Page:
Next up, Everwave entered the stage, bringing melodic guitars and hard rhythms together. Based upon a more digitally-driven sound characteristic, they told emotionally facetted stories. Melancholic, energetic or painful, the emotions were delivered astonishingly by Tuomas Välimaa‘s rough, clean voice and Oskari Koponen‘s screams. The passion all of the band members showed by moving along, let the spark jump over from the very first song. This could especially be seen looking into the – by now – huge crowd, which picked up the switches of atmosphere quite well and enjoyed the more melodic parts while banged their heads to the harder, faster passages.
A brutal and fast rhythm was unleashed with the beginning of Medeia‘s gig. Not only was the mixture of Metal Core and Death Metal elements overwhelming, but also the energy on stage was exploding. The band’s members were jumping and spinning around to the extent where you’d think, the stage is not even remotely huge enough for all of them anymore. Every now and then one of them put a hand on the other ones should, to signalize “Dude, I’m here and I don’t want to eat your instrument”. No surprise that guitarist Samuli Peltola left the original stage and extended his space of motion by standing upon the speakers. All the powerful atmosphere aside, there was still time for more melodic passages by keyboarder Laura Dziadulewicz, even though some of them were ended by a “hit in the face” breakdown. Worth to mention is also that the interaction with the crowd was awesome. Frontman Frans Aalto did not only tell a silly joke or two between Medeia’s rough songs, but also did he lend his microphone to the people in the front row, who surprisingly continued screaming in a quite talented manner.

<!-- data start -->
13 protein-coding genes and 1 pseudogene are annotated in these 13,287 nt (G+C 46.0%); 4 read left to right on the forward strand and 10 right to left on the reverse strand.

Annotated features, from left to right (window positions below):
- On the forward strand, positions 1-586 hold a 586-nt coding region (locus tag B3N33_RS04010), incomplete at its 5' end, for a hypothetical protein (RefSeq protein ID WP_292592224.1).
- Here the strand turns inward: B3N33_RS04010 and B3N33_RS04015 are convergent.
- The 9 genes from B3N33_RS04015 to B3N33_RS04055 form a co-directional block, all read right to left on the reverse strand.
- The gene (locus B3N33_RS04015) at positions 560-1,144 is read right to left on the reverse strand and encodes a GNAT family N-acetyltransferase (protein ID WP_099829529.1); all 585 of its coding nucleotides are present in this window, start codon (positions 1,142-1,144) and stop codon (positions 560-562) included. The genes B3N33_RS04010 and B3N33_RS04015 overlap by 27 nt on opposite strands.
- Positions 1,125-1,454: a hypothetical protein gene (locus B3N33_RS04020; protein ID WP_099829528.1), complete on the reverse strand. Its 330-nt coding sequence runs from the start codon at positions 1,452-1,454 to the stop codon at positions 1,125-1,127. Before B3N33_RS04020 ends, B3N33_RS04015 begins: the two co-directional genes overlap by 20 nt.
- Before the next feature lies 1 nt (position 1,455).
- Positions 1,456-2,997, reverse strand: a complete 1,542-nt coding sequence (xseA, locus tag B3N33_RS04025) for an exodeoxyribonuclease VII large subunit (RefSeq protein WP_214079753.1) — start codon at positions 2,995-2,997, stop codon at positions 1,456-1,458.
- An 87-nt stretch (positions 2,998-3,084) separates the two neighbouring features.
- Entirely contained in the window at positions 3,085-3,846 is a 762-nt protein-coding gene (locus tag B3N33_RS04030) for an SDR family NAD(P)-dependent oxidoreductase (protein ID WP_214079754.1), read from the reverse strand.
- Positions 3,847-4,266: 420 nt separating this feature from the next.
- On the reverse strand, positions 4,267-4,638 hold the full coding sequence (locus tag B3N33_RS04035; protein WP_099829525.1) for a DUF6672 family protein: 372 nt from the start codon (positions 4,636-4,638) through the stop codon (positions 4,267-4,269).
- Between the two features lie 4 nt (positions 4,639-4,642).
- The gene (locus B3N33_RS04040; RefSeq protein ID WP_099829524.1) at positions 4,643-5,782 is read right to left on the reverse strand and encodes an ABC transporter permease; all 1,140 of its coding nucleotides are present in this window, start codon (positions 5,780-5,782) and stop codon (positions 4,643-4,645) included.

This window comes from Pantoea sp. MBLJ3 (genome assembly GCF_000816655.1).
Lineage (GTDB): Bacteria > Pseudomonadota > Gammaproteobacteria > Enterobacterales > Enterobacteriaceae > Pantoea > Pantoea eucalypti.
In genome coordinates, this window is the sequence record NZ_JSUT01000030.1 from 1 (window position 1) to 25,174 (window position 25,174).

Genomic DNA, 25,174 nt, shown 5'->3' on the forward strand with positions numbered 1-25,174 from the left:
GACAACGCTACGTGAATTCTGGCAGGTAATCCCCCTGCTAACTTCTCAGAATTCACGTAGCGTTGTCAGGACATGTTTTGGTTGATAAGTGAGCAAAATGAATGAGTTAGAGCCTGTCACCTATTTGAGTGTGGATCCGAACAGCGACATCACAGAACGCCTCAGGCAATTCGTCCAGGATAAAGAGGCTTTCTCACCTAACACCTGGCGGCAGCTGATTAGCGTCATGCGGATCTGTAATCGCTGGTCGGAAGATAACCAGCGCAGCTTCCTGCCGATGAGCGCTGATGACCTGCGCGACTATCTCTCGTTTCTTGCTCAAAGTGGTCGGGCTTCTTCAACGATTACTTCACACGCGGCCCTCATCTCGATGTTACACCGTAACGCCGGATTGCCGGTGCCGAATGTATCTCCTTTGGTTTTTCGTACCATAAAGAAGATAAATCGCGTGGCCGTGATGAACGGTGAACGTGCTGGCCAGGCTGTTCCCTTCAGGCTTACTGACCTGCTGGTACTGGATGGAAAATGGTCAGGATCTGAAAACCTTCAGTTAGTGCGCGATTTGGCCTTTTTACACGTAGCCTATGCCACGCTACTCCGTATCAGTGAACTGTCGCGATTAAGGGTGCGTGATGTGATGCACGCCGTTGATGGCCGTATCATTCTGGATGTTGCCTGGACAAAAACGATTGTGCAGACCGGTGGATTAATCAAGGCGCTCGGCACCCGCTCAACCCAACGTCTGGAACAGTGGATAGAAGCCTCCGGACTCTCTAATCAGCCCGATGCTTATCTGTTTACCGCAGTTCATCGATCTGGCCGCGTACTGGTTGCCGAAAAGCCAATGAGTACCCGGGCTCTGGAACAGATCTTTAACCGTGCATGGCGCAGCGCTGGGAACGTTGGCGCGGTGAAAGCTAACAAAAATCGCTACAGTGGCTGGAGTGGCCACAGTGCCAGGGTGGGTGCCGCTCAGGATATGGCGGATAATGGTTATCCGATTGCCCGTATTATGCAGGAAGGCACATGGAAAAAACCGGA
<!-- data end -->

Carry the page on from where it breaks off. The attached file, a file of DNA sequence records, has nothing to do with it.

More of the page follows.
It was common sense at the Nosturi, that the following headliner myGrain will play an awesome (and long-time-yearned-for) show. Coming back from a four-years-long hiatus and also bringing vocalist Tommy Tuovinen back on stage, who had to quit some of his projects because of medical issues, the band surely exceeded my expectations. The whole, massive audience partied along to their insanely energetic performance. Tommy brought a dozen vocal styles on stage, which matched up perfectly with the broad, enthralling range of rhythmic patterns as well as guitar and keyboard passages. All together this made up a consequent yet diverse musical style, which by all means did justice to the name of a headliner.
Personally, I preferred the smaller names on the lineup, still all of the bands were a blast. I’ll definitely have some homework to do, listening to all of them a lot more.
As currently there are negotiations on-going regarding the deconstruction of the Nosturi and reuse of the space, I really hope, that the festival can be organized again and hopefully also stay in its original venue. In conclusion, if there is any chance to attend this festival or see the bands again, I will definitely do so and would recommend it to everyone else as well. The entry fee was worth every cent and the venue is small but intimate, allowing everyone a first-row experience, even those standing far of high-five-distance at the back of the hall.
Text: Bastian Blessing (and Ms Cesar Little)
Images: Ms Cesar Little and Raisa Krogerus